You’re planning a family vacation…complete with extended family members and all. We’re talking sons, daughters, kids, grand-kids, brothers, sisters, aunts, uncles, nieces, nephews, cousins, in-laws, parents, grandparents, and/or maybe even great-grandparents and great-grandchildren, too. Everyone on one great big multi-generational vacation. What a wonderful idea!
The ultimate goal, of course, is to spend quality time all together as a full family. To enjoy the simple pleasures in each other’s company. To share favorite childhood memories of years past. And to make happy new ones for years to come.
But if this is the first time you’ve attempted to coordinate such a trip, the details can seem a bit overwhelming, to say the least. Take it from us, you can now stop worrying.
That’s because the editors at Blue Mountain have pooled together to come up with 6 helpful tips on how to successfully plan a multi-generational family vacation.
We hope these tips will eliminate any stress you may be feeling and help to make this the vacation of a lifetime for everyone in your family!
1.Choose your dates
This is your starting point. Obviously, the more people involved, the harder it will be. But if you begin early enough (a year ahead isn’t unreasonable), it will make this whole process easier on everyone, especially if people need to request time off from work. The best-case scenario is to get everyone there that you want. However, it might not be possible. If that’s the case, you need to decide whether to go ahead without that person or persons (and hope they can make it the next time), or keep looking for more dates everyone can make, which may very well push your plans out even further. This is a decision for the group to make as a whole. Plus, everyone needs to agree on how much time they want to take for this vacation. Granted, not everyone needs to be there the entire time if it’s not feasible. But is one week best? Ten days? Two weeks? More? Less? Only your group can decide that.
2. Decide on a location.
This will either be the easiest or the hardest part of your planning process, depending on your group’s expectations. But the bottom line is, make sure everyone is involved in the end decision. The last thing you want is for one person to make the decision for everyone else, possibly causing hurt or even hard feelings. You may realistically not be able to please every single person, but everyone should at least have a say and be ok with the final destination. A camping trip? A beach resort? A ski chalet? A dude ranch? A theme park? A cruise? A trip to Europe? An African safari? Just make sure your destination (and associated costs) fits everyone’s interest (and budget). You don’t want to break anyone’s bank or make them feel uncomfortable.
3. Consider costs.
Refer to comment just made in tip above. Not everyone may be in the same boat money-wise. Be considerate of those who are not able to afford that African safari. There are also other factors that will add to the cost as well and need to be taken into account. How far is your destination? Can people drive there, or do they need to take a plane? Will someone be paying for everyone else for any part of the trip? Are meals extra? How about activities and excursions? Will any costs be shared or divided? These details need to be clearly discussed and conveyed so that there are no surprises in the end.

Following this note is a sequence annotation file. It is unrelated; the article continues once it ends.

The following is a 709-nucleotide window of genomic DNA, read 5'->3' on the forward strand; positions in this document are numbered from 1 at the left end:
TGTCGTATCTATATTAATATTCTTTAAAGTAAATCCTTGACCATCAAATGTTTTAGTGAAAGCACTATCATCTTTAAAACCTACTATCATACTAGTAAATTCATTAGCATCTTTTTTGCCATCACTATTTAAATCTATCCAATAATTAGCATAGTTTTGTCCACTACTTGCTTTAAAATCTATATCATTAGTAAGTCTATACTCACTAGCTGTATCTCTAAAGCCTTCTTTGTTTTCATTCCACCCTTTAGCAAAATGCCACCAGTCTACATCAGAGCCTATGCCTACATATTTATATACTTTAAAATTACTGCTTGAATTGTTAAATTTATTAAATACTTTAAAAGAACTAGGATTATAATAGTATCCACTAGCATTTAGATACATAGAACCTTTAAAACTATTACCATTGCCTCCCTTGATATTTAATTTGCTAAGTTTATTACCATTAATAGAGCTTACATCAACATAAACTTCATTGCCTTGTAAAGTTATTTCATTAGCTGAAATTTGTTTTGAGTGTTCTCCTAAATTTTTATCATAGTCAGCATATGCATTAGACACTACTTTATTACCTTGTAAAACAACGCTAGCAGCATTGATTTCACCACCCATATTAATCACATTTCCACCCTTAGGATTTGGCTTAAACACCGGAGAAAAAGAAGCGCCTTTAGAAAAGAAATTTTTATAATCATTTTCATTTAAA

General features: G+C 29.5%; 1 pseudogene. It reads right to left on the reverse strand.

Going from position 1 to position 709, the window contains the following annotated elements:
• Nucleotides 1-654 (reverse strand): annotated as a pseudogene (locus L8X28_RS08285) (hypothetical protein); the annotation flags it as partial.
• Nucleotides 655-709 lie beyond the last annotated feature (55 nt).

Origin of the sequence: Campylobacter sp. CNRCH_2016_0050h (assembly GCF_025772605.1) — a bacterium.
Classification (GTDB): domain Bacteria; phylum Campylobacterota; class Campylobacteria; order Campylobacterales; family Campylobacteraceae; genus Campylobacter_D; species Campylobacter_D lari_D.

4. Plan appropriate activities.
Obviously there will be different age groups in your party. Some groups will vary more than others. But you want to make sure everyone has a good time, from the youngest to the oldest. So be considerate of limitations. Babies need to be held. Toddlers need strollers. The elderly may need canes or walkers. Then you’ve got teenagers who may want action. Couples who may want some alone time. And adults who may just want some down time. Remember, the wider the age range in your group, the more options you’ll want to offer everyone. Of course, togetherness is ultimately what it’s all about. So be sure to plan daily opportunities for everyone to just be together and enjoy each other’s company.
5. Factor in breaks—for everyone.
Little ones need their naps. The elderly need their rest. And everyone inbetween needs some R&R, too. So be sure not to jam-pack activities into every minute of every day without taking rest into consideration. After all, you want this to be a relaxing time for everyone there. And just being all together will be fun in itself. P.S. If anyone opts out of an activity or event for whatever reason, respect their decision. They may just need some quiet time to regroup. Remember, even the most tight-knit families can get on each other’s nerves sometimes. So give each person their space. Everyone will be happier for it.
6. Enjoy every moment.
It’s so easy to let your vacation slip by without recording the special highlights. If there’s a photography buff in your group, ask if he or she would want to be responsible for taking photos and videos throughout your time together. If not, make sure you take some memorable shots yourself of both exciting events and just one-on-one bonding. If you’re able, ask a trustworthy person to take a group picture of your whole gang together. When you get back home, these will make for wonderful memories, not to mention a beautiful photo book, a treasured scrapbook, and even thoughtful thank you cards—until your next family vacation!